On September 6, 2023, New York State Governor Kathy Hochul signed into law a bill that prohibits employers from mandating that employees attend meetings or listen to communications where the “primary purpose” of such gatherings or messages is for management to express its views on certain religious or political matters, including supporting or joining a labor organization. Such “captive audience meetings” have long been a key tactic that employers use to persuade employees to remain union-free when faced with union organizing. The bill, which amended section 201-d of the New York Labor Law, prohibits employers from disciplining workers from refusing to attend captive audience meetings. It went into effect immediately upon the Governor’s signature on September 6.
The National Labor Relations Act has long protected captive audience meetings as employer free speech. Under the NLRA’s captive audience doctrine, an employer may hold employee meetings at which attendance is required. At such captive audience meetings, an employer may talk with employees about unionization. However, in accordance with section 8(c) of the Act, an employer cannot punish, threaten, or promise benefits to employees during these meetings. Notwithstanding the longstanding legality of captive audience meetings under the NLRA, New York’s amended statute now purports to prohibit such gatherings. New York’s new law does, however, include language the notes that non-mandatory “casual conversations” are not banned.
The new law also requires employers to post a notice to employees to advise them of their rights under the amended statute. In addition, as set forth in section 201(d)(7) of the New York Labor Law, in response to a violation of the new law, New York’s Attorney General may seek to enjoin or restrain an employer from engaging in additional violations and a court may assess a civil penalty against the employer of $300 for the first violation and $500 for each subsequent violation. Further, aggrieved persons may assert a private right of action against an employer for equitable relief and damages.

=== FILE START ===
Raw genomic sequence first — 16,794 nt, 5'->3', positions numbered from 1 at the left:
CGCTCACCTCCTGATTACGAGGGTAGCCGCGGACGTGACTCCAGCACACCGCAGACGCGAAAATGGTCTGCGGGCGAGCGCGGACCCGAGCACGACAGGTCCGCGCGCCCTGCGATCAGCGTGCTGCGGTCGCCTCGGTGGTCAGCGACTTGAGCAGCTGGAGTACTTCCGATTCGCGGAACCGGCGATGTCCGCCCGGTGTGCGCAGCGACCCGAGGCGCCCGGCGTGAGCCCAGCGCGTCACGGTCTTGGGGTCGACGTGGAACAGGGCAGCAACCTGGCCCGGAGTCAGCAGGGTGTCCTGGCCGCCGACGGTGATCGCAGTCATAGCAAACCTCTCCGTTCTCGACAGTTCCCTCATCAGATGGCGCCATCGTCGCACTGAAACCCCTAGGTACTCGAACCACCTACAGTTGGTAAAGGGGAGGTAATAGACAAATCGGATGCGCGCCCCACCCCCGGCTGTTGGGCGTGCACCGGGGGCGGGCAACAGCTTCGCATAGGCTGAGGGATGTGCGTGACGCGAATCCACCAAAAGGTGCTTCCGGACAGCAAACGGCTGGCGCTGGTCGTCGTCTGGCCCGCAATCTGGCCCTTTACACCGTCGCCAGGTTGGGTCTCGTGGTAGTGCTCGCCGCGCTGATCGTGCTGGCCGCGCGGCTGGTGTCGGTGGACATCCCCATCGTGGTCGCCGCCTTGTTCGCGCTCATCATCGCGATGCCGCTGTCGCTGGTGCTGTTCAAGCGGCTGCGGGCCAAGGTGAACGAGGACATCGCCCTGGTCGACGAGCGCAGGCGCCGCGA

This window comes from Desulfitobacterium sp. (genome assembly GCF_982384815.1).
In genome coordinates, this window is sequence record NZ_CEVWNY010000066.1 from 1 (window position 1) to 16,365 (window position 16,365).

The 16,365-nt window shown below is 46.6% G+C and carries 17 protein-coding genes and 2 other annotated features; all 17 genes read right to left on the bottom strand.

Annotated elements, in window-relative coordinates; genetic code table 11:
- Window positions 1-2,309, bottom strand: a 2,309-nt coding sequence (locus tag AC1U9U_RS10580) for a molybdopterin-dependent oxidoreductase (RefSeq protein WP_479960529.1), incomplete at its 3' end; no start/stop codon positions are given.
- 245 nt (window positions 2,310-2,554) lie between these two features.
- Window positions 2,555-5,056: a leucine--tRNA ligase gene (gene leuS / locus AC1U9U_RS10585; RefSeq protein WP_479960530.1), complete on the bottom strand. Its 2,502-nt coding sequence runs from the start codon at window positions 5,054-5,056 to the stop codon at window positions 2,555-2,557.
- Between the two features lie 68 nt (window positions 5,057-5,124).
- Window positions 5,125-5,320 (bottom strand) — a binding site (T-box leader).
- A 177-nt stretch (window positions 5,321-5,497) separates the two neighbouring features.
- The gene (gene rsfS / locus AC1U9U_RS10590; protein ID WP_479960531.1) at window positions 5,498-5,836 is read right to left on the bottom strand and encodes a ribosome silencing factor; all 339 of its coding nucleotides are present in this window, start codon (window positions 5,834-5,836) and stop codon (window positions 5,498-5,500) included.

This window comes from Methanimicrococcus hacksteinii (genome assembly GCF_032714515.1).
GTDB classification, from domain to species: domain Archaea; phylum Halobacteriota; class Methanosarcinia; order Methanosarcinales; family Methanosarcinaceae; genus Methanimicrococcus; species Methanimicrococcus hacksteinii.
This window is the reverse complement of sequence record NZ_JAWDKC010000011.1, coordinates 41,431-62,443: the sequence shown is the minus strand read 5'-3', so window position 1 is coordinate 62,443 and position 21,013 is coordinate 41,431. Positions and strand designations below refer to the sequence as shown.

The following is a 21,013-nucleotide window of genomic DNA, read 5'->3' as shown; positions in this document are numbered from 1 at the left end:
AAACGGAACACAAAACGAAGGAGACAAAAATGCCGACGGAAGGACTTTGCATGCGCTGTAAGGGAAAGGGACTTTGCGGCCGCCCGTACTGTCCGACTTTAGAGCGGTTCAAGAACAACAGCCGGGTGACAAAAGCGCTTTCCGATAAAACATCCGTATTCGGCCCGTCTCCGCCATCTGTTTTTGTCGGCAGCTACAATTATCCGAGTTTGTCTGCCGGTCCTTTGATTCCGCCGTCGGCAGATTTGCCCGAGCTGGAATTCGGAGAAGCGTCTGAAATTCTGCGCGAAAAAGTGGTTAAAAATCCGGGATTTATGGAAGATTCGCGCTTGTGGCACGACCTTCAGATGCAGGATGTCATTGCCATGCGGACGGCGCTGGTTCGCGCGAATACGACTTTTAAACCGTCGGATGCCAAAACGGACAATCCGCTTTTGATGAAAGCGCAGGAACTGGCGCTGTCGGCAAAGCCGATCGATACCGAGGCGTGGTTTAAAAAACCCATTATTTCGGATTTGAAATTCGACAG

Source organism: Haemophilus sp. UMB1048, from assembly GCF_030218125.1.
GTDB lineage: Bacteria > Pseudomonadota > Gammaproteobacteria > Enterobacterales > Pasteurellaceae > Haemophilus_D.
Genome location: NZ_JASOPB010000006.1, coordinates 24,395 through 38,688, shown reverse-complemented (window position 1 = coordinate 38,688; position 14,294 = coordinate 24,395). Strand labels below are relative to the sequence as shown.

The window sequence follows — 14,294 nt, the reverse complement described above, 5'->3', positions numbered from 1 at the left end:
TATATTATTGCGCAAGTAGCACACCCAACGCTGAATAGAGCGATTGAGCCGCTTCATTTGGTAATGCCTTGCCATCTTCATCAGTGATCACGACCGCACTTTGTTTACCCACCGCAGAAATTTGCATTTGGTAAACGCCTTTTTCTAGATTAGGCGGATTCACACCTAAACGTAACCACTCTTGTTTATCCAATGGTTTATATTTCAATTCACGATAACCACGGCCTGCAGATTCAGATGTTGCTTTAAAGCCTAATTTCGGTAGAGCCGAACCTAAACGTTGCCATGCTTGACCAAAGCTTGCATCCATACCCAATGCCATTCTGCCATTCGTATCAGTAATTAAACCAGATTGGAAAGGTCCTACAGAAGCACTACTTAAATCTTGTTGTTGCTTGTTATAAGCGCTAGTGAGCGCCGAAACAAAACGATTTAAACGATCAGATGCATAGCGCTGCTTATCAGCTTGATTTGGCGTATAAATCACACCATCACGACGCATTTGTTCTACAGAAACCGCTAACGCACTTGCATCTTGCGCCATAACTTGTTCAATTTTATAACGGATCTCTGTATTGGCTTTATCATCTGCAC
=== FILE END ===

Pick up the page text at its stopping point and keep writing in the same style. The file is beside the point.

New York now joins several other states that have enacted statutes that ban captive audience meetings. However, New York’s new law is likely to be subject to a legal challenge on the ground that a state’s ability to prohibit an employer from discussing unions and union organizing with employees is preempted by federal law. Section 8(c) of the NLRA protects an employer’s right to espouse “any views, argument, or opinion” about unions so long as such expression does not include punishments, threats, or promises of benefits. Further the new law is also subject to challenge because it unlawfully violates the free speech rights of employers. For example, in neighboring Connecticut, the U.S. Chamber of Commerce has challenged, in federal court, the state law there prohibiting captive audience meetings as preempted by the NLRA and unconstitutional.
Employers in New York should act promptly to comply with the new statute. Until the New York State Department of Labor publishes an example of a required notice, employers should make their own workplace posting, which could comprise a copy of the amendment. In addition, management should consult with a seasoned labor and employment law attorney concerning how best to meet the new law’s requirements, particularly if the employer is facing potential or actual labor union organizing.